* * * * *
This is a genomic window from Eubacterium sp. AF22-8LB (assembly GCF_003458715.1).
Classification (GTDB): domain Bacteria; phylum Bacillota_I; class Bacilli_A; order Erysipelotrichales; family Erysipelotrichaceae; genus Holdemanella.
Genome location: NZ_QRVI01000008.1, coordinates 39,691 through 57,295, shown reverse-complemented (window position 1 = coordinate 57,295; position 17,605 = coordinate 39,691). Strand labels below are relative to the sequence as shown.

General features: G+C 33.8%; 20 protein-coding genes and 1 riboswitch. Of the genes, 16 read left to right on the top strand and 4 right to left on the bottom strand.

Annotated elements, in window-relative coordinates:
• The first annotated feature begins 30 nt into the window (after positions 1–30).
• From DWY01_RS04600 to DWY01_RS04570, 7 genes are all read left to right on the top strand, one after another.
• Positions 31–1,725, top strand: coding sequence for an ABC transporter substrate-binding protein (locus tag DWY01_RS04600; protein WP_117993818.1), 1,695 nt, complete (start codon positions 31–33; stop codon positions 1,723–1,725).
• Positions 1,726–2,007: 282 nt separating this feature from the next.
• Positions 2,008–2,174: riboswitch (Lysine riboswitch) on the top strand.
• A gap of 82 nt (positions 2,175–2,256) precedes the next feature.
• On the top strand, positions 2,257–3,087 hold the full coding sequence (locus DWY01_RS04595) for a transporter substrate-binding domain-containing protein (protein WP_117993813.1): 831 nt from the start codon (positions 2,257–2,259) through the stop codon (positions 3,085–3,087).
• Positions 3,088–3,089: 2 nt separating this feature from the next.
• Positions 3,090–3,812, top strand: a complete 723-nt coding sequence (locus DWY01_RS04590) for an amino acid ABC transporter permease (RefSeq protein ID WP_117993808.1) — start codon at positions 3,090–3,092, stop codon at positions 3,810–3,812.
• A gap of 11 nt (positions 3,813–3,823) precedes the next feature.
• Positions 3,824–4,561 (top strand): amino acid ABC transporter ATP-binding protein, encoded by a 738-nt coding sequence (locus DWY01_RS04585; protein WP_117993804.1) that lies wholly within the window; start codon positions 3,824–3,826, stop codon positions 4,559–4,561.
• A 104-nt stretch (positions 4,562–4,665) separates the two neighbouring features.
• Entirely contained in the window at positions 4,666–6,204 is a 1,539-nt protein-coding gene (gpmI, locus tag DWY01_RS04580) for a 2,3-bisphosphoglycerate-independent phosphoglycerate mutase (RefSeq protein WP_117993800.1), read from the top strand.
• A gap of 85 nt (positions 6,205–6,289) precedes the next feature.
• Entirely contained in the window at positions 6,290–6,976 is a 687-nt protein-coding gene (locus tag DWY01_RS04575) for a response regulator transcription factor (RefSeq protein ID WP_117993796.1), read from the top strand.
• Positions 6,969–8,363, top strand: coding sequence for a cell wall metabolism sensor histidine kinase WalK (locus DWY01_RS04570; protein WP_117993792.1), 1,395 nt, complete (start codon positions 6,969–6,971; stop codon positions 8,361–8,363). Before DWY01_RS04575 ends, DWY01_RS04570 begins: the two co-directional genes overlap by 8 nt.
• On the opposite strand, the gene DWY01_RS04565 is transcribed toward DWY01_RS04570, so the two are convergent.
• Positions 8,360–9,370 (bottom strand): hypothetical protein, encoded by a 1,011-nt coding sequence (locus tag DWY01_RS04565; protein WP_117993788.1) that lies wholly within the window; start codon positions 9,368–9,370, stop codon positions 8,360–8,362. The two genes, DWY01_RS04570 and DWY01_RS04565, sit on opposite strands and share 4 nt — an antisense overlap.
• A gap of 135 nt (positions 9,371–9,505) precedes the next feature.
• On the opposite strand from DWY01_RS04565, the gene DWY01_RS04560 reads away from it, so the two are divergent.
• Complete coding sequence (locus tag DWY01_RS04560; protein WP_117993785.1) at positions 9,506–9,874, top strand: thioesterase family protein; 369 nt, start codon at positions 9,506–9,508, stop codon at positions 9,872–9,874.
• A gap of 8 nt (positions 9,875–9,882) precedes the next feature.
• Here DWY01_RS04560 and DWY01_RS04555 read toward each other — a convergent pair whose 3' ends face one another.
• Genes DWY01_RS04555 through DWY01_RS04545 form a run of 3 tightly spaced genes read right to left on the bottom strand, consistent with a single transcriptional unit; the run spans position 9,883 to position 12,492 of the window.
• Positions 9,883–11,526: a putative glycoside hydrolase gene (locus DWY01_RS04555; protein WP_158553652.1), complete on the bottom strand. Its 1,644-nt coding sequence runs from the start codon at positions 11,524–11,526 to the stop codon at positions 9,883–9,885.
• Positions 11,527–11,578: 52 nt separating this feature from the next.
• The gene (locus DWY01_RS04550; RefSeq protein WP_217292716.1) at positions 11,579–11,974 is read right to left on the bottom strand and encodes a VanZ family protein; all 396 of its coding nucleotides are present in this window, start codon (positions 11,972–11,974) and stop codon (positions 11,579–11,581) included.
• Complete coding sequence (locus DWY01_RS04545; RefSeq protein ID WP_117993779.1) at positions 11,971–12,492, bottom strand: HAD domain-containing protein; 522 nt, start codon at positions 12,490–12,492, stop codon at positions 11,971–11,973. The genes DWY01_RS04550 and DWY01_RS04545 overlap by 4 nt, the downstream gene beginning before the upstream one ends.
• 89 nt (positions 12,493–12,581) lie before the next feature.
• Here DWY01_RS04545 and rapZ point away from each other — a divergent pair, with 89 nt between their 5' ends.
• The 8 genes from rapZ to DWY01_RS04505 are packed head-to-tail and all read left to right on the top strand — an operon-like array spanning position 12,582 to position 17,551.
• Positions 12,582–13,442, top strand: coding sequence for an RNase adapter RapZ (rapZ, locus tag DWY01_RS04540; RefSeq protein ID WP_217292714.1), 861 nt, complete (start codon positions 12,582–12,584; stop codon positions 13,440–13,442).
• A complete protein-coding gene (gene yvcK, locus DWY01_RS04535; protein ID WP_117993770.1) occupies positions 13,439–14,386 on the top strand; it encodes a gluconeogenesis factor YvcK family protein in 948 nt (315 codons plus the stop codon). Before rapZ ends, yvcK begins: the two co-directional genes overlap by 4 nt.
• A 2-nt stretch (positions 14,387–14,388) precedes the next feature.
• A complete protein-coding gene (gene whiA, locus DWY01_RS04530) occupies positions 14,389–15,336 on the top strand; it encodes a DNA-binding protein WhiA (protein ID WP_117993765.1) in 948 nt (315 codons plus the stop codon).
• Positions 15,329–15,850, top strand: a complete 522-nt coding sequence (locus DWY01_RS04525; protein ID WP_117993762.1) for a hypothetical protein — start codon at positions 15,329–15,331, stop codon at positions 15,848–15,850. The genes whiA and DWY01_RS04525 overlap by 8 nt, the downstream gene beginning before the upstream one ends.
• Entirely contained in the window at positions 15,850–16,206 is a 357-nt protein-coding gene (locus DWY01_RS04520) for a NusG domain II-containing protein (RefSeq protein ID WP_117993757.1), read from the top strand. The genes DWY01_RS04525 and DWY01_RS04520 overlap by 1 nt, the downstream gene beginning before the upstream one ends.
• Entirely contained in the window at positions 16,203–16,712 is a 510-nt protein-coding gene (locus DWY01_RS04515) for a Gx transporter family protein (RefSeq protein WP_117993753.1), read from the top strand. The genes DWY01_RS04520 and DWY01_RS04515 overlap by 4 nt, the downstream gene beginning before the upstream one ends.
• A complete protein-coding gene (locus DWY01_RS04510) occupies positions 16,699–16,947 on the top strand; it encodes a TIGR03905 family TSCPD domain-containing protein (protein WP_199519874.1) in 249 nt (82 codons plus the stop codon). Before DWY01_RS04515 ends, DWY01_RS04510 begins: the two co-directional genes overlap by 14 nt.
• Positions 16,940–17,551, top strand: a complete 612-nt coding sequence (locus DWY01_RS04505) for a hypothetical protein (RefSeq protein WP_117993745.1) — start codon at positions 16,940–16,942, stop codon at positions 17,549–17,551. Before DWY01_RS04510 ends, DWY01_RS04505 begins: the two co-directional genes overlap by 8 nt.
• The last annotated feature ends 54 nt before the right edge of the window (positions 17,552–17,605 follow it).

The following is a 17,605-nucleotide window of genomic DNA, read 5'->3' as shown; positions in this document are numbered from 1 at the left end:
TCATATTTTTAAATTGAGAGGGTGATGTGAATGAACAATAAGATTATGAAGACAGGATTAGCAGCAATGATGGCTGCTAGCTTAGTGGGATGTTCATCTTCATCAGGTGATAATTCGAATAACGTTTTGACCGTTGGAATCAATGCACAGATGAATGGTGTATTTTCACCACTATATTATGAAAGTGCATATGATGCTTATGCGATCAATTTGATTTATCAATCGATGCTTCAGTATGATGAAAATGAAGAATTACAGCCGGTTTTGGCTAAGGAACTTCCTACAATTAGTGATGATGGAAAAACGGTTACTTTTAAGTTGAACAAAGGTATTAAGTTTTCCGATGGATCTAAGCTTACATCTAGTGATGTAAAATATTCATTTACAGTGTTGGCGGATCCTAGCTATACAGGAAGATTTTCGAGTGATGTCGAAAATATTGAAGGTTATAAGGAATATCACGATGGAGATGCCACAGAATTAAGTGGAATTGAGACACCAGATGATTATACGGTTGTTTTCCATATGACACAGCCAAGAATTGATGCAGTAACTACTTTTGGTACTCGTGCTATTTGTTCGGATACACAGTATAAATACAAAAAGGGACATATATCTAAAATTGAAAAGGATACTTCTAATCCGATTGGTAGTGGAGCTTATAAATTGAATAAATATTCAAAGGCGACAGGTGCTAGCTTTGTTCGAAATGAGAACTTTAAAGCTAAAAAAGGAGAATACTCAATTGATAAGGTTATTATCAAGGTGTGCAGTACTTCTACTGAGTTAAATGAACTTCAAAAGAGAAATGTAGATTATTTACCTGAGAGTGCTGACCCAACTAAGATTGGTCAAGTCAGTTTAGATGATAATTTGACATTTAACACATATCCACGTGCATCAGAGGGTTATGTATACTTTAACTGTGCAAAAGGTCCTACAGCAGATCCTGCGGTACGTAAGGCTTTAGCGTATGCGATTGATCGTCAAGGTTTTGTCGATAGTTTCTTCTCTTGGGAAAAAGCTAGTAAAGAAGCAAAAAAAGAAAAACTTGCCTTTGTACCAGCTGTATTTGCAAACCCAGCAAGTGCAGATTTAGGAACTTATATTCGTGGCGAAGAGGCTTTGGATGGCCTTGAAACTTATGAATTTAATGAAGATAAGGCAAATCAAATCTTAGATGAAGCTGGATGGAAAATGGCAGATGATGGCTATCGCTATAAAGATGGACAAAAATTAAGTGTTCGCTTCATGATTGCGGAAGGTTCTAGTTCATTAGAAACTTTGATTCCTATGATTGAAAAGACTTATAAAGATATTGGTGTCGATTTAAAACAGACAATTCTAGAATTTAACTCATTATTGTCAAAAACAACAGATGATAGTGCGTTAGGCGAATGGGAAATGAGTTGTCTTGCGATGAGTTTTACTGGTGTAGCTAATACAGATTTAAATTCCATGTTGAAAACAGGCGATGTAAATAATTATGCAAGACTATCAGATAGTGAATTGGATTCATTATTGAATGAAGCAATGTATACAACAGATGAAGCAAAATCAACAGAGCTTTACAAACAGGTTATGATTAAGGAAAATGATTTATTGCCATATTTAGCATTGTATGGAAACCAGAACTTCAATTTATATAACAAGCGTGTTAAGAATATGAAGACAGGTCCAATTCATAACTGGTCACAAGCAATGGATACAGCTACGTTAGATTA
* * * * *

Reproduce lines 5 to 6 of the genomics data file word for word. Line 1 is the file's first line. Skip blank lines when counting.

Annotated elements, in window-relative coordinates:
• The first annotated feature begins 30 nt into the window (after positions 1–30).